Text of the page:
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NEUROPATHIC PAIN (NP) HAS A COMPLEX, severe, and persistent character with varying intensity and duration. It may accompany many diseases but can also be related to an injury. This chapter provides an overview of NP, including the definition, history, epidemiology, and pathophysiology. Also, clinical manifestations, assessment methods, screening tests, and diagnostic tools are reviewed. The classification of NP syndromes with respect to their anatomic localization (peripheral nervous system, central nervous system, and mixed) will be investigated in detail, in addition to pharmacologic and onpharmacologic treatment options. First-line medication choice in the management of NP includes tricyclic antidepressants (TCAs), serotonin-norepinephrine reuptake inhibitors (SNRIs), anticonvulsants, opioids, cannabinoids, and topical agents.1 Physical therapy modalities such as superficial and deep heat applications, traction, laser, transcutaneous electrical nerve stimulation (TENS), and diadynamic and interferential electrical currents are more helpful when combined with therapeutic exercises. Psychotherapy, cognitive-behavioral therapy (CBT), and relaxation therapy are recommended in the management of NP. Noninvasive (repetitive transcranial magnetic stimulation [rTMS] and transcranial direct current stimulation [tDCS]) and invasive neuromodulation techniques (deep brain stimulation [DBS], motor cortex stimulation [MCS], and spinal cord stimulation [SCS]) are also focused on the treatment of NP.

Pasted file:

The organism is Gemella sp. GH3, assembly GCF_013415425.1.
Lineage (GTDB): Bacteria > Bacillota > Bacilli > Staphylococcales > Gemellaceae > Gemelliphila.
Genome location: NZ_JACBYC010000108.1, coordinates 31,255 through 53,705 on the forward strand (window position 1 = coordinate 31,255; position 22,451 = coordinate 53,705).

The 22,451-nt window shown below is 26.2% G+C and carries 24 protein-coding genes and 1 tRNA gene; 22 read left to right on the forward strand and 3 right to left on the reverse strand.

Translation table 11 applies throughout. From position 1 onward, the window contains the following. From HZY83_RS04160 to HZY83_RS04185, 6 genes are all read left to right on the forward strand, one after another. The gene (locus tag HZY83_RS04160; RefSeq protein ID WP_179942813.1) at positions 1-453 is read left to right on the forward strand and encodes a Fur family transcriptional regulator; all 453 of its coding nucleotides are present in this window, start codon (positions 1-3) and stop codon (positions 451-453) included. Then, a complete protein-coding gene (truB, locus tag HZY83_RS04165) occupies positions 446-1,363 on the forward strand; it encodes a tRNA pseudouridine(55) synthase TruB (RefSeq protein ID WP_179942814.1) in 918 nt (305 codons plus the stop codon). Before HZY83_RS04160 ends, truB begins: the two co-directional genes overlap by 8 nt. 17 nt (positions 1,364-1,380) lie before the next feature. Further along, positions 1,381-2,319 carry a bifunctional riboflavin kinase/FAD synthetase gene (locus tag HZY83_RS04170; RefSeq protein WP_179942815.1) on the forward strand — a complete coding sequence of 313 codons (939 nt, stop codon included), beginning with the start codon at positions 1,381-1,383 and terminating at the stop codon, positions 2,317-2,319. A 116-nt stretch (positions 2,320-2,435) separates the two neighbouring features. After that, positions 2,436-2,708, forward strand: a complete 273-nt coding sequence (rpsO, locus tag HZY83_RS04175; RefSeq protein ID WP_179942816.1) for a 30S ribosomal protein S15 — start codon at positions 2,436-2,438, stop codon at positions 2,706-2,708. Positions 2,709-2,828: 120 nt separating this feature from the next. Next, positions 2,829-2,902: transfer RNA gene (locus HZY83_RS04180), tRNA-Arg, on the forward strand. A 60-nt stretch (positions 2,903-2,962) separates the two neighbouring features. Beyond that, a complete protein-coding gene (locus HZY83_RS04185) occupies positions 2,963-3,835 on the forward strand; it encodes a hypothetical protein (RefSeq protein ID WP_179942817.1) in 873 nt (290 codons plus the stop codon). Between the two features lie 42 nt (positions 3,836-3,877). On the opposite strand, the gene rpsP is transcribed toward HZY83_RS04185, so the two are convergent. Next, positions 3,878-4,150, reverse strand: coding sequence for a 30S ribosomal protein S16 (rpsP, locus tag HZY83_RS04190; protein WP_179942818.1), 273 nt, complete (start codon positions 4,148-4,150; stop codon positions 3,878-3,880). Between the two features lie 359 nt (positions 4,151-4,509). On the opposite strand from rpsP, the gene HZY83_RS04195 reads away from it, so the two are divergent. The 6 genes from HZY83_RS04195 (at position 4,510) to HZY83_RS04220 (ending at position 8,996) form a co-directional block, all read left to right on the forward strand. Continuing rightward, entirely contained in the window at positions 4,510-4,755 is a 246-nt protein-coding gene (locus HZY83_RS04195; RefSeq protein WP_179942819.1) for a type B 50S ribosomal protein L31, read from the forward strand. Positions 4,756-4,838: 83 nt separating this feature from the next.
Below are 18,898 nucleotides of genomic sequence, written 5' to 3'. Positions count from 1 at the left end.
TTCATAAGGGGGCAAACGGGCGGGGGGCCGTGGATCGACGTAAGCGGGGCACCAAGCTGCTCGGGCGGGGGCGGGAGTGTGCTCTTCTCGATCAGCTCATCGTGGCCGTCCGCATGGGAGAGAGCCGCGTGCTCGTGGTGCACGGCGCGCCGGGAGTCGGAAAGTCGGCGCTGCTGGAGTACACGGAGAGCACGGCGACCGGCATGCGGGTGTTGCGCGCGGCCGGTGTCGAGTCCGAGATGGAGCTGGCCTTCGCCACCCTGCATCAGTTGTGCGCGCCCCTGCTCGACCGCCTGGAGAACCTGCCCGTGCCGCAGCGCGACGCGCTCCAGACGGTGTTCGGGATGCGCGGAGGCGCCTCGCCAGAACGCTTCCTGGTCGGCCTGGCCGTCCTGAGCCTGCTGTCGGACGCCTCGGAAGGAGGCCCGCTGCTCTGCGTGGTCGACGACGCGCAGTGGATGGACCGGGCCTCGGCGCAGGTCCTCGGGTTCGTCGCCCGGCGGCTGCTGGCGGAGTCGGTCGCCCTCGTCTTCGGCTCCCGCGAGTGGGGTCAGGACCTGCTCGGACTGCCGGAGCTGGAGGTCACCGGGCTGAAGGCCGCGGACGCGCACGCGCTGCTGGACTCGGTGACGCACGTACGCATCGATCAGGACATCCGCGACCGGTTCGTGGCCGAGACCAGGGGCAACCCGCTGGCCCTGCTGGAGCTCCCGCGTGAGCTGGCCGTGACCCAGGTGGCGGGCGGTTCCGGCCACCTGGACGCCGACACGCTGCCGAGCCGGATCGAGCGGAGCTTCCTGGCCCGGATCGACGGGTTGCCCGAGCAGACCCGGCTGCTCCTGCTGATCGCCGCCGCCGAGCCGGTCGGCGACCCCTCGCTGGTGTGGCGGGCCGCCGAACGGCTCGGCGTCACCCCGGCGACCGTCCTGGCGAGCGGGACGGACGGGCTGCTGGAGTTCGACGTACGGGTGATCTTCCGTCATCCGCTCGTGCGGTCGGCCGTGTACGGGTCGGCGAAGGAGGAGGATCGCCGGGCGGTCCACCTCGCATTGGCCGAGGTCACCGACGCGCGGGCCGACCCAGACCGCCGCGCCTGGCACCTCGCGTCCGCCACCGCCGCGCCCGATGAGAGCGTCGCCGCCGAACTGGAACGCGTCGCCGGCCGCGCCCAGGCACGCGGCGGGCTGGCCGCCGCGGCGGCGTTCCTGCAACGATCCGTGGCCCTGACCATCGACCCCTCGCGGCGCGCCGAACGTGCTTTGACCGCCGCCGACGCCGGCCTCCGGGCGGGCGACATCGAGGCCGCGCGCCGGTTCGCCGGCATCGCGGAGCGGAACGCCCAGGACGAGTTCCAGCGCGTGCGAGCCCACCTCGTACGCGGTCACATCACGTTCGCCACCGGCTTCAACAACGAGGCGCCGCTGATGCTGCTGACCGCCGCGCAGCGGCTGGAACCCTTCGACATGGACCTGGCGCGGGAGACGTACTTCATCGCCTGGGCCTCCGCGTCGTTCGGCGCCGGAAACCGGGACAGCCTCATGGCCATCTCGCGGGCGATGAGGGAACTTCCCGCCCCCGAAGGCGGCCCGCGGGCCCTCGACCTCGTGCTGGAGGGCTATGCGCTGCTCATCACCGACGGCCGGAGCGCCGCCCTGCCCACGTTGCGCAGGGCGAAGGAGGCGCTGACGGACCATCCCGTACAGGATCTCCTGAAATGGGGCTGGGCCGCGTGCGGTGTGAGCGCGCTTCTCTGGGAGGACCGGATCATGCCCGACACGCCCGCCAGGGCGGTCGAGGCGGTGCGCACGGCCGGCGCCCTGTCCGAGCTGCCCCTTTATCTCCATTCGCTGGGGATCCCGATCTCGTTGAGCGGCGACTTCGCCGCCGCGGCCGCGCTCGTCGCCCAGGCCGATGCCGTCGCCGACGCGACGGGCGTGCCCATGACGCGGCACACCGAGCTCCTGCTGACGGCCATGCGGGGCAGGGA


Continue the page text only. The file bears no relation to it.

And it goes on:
The history of pain originates from the beginning of humanity. Pain has evolutionary importance and can be experienced by anyone in their lifetime because it is the most primitive warning sign of external and internal threats. Its presentation and expression can vary among different cultures, ethnics, ages, and genders. NP has been identified since 3000 BC, and was initially formally defined and characterized in the nineteenth century. In 1773, John Fothergill described trigeminal neuralgia, which is the first definition of a subtype of NP in the literature.2 Silas Weir Mitchell observed that the soldiers who had gunshot wounds during the American Civil War had permanent burning pain and defined “causalgia” in 1864.3 Paget described local paralysis and peripheral NP during the same period. The term “central pain” was first used by Edinger in 1891.4 Déjerine and Roussy described “Le syndrome thalamiqué” as severe, persistent, paroxysmal, often intolerable pain on the hemiplegic side unresponsive to all analgesic treatments for stroke patients in Paris in 1906.5 Several medications and methods emerged for the treatment of NP in the early 1900s. Bonica, the father of modern pain medicine, emphasized the importance of an multimodality and multidisciplinary approach in pain management.6

Previously, the definition of NP was “pain initiated or caused by a primary lesion, dysfunction, or transitory perturbation of the peripheral or central nervous system,” which has several missing points in order to address pathological findings.7 The definition for NP has been updated recently by the International Association for Study of Pain (IASP) as “pain arising as a direct consequence of a lesion or disease affecting the somatosensory system.”8 The two major advantages of the new definition are (1) it specifies the general term “dysfunction” as ...

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